Outlook for New Energy Sources
- S.H. Clark (Sherman H. Clark Associates)
- Document ID
- Society of Petroleum Engineers
- Journal of Petroleum Technology
- Publication Date
- January 1976
- Document Type
- Journal Paper
- 21 - 23
- 1976. Society of Petroleum Engineers
- 4.3.4 Scale, 5.9.2 Geothermal Resources, 4.6 Natural Gas
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Examination of the constraints to market penetration of new energy sources indicates that, for all new sources combined, there will be a minimal market share for possibly two decades -Thereafter, however, the new sources' market share will increase rapidly, but they still will not effectively combat rising prices, OPEC, or regulation and control of oil and gas prices.
Energy sources that are either new or potential alternatives or supplements to sources now in use are finally receiving some attention, publicity, and research and development funds. Some energy projections anticipate rather fantastic market penetration by a few of these new sources in a relatively short time, perhaps even a decade. The projections for conventional energy sources range from -20 percent for 1985 to -50 percent for 1995. But the range for new sources is in thousands of percent. Some evaluations of the short-term potential of percent. Some evaluations of the short-term potential of new sources are so optimistic that conventional sources would be threatened; other evaluations have led to the conclusion that there will be little, if any, net energy derived from most of these new sources - solar, geothermal, tidal, wind, hydrogen, and fusion.
The issue is not a small one. Financing of conventional sources is already overextended. Also, our technological conceit could be blinding us to impending disaster for the world - the cause would not be too much energy from nuclear warfare, but too little energy that can be harnessed economically.
The uncertainty surrounding these new sources is very high. The outlook for all the new sources combined indicates a minimal market share for the next decade and possibly for two decades, but a rapidly increasing share thereafter that will rise to 25 to 50 percent of our energy supply in 50 years. However, we percent of our energy supply in 50 years. However, we write a new report on the energy outlook every 3 to 4 months, and regardless of the statements made here, I would not hesitate to revise these conclusions in the light of new evidence.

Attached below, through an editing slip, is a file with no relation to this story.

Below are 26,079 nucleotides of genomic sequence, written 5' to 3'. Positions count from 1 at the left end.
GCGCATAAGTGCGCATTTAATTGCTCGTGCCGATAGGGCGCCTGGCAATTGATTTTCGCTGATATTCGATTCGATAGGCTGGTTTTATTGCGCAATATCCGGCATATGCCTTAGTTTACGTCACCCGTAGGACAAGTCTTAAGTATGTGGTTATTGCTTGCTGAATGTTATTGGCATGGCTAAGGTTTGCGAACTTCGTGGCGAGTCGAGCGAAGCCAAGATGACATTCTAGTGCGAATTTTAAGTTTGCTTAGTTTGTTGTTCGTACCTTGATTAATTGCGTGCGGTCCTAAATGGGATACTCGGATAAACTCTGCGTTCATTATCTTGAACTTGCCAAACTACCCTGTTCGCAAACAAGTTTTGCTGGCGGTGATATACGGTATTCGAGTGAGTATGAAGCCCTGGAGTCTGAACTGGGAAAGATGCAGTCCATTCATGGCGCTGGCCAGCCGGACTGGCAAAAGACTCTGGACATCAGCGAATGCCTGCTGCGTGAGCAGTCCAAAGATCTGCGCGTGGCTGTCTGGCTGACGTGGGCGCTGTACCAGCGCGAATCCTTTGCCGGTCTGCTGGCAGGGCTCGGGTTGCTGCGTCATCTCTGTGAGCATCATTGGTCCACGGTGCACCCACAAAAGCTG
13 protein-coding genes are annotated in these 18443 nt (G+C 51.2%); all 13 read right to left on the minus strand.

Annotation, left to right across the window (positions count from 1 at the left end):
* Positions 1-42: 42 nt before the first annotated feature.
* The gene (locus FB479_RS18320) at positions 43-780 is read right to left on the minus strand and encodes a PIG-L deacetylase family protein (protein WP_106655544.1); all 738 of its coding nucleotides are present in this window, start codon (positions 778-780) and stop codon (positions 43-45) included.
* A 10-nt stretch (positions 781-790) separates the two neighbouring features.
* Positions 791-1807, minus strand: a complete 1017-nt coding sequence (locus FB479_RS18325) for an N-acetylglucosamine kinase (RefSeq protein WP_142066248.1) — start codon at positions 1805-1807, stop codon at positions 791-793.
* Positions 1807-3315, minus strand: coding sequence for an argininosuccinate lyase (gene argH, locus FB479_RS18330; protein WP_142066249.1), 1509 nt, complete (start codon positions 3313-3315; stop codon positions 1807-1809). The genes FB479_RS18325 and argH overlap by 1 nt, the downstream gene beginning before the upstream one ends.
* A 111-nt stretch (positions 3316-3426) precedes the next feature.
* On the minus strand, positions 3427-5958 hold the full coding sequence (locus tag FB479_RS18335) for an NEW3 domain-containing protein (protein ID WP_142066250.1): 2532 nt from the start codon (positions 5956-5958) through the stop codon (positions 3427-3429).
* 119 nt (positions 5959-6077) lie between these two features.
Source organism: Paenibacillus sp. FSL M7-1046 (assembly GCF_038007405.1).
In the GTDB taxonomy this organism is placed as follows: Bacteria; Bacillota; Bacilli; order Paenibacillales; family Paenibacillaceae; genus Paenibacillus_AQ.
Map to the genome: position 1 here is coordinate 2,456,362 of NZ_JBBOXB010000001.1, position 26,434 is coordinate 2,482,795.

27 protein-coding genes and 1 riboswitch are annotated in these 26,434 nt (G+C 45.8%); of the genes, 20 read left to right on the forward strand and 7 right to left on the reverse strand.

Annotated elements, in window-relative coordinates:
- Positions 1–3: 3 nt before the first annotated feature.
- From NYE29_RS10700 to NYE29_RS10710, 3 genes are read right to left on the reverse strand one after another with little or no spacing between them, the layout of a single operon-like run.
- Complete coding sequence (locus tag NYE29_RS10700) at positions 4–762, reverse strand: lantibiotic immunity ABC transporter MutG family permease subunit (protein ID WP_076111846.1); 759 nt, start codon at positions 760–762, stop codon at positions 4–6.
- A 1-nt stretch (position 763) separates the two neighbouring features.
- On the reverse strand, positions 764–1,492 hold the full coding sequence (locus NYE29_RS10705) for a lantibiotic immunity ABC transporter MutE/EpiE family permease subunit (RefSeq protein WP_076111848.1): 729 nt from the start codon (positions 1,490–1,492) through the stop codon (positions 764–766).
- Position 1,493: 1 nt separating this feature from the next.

Some Characteristics of the Item, Sources
It is difficult to discuss the characteristics of all the new sources at once, but there are, some fairly common characteristics. In general, they do not offer much promise of low cost and, in fact, they tend to be promise of low cost and, in fact, they tend to be highcost sources of energy even compared with the present price of oil. Geothermal sources may be the exception, price of oil. Geothermal sources may be the exception, certainly if more Geyserville-type resources can be discovered. However, the steam contracts I have examined peg their price to that of oil, so unless there is enough peg their price to that of oil, so unless there is enough developed to create surplus oil and, thereby, force down prices, geothermal energy should not be counted on to prices, geothermal energy should not be counted on to alter the trend in energy prices.
Another general cost characteristic is high initial cost, which always tends to work against market acceptance. In many studies over the past 20 years of markets for new materials and equipment for housing or for construction in general, we have always found that higher initial cost placed two strikes against the new source. A lower total cost in use over the life of the item, if it could be clearly and conclusively demonstrated, might give the item a chance for some share of the market; but such a demonstration is extremely difficult, if not impossible, for something new.
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